- Mark Olival-Bartley
- Mark Olival-Bartley studied applied linguistics at Hawaii Pacific University, attaining B.A. and M.A. degrees in TESOL, and poetry at the City College of New York. He is now anatomizing the prosody of E. A. Robinson’s sonnets for his dissertation at Amerika Institut of LMU Munich, where also he edits a poetry weekly. His poems and translations have appeared in journals on both sides of the Atlantic. He is the resident poet at EcoHealth, where his science-themed verse is regularly featured, and a senior copyeditor of Review of International American Studies.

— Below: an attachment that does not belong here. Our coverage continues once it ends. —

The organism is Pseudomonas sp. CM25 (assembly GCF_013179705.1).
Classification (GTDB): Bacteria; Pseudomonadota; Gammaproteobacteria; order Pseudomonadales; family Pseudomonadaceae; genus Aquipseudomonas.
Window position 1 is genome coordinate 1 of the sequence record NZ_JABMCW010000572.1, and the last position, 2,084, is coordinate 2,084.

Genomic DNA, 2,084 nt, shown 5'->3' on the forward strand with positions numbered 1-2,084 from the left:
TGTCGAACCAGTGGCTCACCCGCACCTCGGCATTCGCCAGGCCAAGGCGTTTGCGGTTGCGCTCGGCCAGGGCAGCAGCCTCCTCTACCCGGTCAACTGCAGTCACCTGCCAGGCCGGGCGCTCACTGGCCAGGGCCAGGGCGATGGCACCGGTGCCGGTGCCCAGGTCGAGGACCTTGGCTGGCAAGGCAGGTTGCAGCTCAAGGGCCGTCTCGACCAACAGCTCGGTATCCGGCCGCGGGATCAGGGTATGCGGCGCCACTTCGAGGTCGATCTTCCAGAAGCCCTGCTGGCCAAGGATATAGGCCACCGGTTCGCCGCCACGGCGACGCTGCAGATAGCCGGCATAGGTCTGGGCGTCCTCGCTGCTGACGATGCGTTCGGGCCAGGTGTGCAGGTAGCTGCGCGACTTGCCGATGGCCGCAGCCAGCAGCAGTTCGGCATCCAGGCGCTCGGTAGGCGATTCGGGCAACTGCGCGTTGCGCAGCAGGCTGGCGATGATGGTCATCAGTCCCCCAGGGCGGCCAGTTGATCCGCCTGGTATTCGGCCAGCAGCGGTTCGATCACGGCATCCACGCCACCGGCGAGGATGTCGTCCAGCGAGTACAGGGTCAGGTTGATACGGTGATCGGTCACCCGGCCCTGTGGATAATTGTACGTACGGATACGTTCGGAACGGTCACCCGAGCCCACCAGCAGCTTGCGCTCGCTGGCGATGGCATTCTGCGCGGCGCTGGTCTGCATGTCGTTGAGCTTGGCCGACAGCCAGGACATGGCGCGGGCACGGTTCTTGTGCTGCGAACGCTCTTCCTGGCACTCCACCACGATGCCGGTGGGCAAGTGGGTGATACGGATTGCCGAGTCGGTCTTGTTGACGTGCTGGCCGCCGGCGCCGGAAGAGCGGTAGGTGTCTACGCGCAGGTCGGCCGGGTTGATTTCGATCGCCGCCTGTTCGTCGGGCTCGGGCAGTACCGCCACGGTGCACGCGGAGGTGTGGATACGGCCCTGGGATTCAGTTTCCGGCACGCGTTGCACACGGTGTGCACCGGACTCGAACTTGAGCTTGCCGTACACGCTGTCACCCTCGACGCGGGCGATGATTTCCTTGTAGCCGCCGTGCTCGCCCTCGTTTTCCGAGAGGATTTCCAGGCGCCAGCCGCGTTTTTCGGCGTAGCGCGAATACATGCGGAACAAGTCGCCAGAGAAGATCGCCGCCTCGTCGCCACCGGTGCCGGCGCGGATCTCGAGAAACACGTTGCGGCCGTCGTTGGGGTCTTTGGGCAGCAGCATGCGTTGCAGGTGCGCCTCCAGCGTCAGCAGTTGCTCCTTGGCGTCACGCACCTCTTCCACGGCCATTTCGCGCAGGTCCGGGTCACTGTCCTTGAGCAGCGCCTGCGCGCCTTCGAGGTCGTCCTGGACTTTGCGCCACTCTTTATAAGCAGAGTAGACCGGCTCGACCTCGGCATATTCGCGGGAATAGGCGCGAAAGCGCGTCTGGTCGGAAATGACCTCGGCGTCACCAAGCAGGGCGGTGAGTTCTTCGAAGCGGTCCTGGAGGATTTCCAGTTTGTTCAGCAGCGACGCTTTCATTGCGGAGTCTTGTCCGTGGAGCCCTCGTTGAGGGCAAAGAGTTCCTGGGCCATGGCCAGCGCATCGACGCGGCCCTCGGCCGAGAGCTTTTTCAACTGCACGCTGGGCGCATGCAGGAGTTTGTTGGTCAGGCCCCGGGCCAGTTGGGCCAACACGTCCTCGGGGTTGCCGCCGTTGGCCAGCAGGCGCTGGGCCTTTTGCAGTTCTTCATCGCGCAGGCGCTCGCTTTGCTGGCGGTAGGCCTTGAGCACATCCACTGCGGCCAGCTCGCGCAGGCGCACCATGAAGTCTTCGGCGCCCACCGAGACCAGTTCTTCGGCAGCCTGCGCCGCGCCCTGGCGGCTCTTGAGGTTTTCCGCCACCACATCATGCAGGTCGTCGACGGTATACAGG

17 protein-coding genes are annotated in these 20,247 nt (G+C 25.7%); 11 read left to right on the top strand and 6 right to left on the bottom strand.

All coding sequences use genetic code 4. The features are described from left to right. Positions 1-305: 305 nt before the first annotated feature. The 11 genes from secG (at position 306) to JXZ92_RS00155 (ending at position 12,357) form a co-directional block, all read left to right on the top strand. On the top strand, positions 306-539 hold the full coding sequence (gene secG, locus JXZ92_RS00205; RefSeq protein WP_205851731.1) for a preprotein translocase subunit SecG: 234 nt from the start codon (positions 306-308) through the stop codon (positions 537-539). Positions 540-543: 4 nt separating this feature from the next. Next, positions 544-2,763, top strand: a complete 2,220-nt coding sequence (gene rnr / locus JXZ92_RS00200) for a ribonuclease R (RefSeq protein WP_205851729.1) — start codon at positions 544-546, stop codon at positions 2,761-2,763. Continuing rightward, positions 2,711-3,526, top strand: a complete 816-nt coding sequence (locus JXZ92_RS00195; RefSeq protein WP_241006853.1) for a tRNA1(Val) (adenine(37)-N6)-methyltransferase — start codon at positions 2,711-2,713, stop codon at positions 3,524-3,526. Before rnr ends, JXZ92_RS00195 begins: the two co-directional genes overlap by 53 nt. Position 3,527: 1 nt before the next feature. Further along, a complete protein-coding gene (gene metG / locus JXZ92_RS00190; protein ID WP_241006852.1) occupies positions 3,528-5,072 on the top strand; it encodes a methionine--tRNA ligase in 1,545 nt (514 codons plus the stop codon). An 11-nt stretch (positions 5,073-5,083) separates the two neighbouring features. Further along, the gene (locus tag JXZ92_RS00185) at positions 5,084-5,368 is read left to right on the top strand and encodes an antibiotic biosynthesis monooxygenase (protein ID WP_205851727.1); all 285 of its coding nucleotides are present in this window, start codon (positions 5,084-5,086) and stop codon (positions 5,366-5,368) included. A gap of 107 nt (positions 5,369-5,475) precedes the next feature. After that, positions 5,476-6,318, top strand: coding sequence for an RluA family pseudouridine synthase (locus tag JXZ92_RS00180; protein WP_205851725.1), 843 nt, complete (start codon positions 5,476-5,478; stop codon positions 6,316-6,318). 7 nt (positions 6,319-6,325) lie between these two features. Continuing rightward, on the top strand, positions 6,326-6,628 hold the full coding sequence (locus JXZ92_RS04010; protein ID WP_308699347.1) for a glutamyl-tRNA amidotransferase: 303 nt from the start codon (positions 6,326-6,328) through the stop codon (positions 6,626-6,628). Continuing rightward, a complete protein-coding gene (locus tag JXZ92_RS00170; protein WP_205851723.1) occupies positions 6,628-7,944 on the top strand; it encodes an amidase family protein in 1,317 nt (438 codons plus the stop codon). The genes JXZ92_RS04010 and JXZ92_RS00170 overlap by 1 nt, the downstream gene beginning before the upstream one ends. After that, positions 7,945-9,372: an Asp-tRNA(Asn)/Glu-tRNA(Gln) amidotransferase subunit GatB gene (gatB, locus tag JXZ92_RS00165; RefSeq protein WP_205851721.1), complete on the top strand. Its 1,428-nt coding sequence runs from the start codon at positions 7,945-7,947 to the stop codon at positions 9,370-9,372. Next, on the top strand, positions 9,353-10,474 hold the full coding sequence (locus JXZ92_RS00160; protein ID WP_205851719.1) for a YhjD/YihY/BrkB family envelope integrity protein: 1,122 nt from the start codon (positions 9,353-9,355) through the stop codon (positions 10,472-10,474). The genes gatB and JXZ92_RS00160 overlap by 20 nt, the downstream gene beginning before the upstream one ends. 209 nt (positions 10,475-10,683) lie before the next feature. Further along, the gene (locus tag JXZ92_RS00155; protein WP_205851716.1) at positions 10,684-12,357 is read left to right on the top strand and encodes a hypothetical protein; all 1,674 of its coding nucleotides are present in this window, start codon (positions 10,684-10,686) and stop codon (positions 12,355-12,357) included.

Death of a Painter
by Seamus Heaney
In memory of Nancy Wynne-Jones
Not a tent of blue but a peek of gold
From her coign of vantage in the studio,
A Wicklow cornfield in the gable window.
Long gazing at the hill--but not Cézanne,
More Thomas Hardy working to the end
In his crocheted old heirloom of a shawl.
And now not Hardy but a butterfly,
One of the multitude he imagined airborne
Through Casterbridge, down the summer thoroughfare.
And now not a butterfly but Jonah entering
The whale's mouth, as the Old English says,
Like a mote through a minster door.
Note: A recitation can be heard here.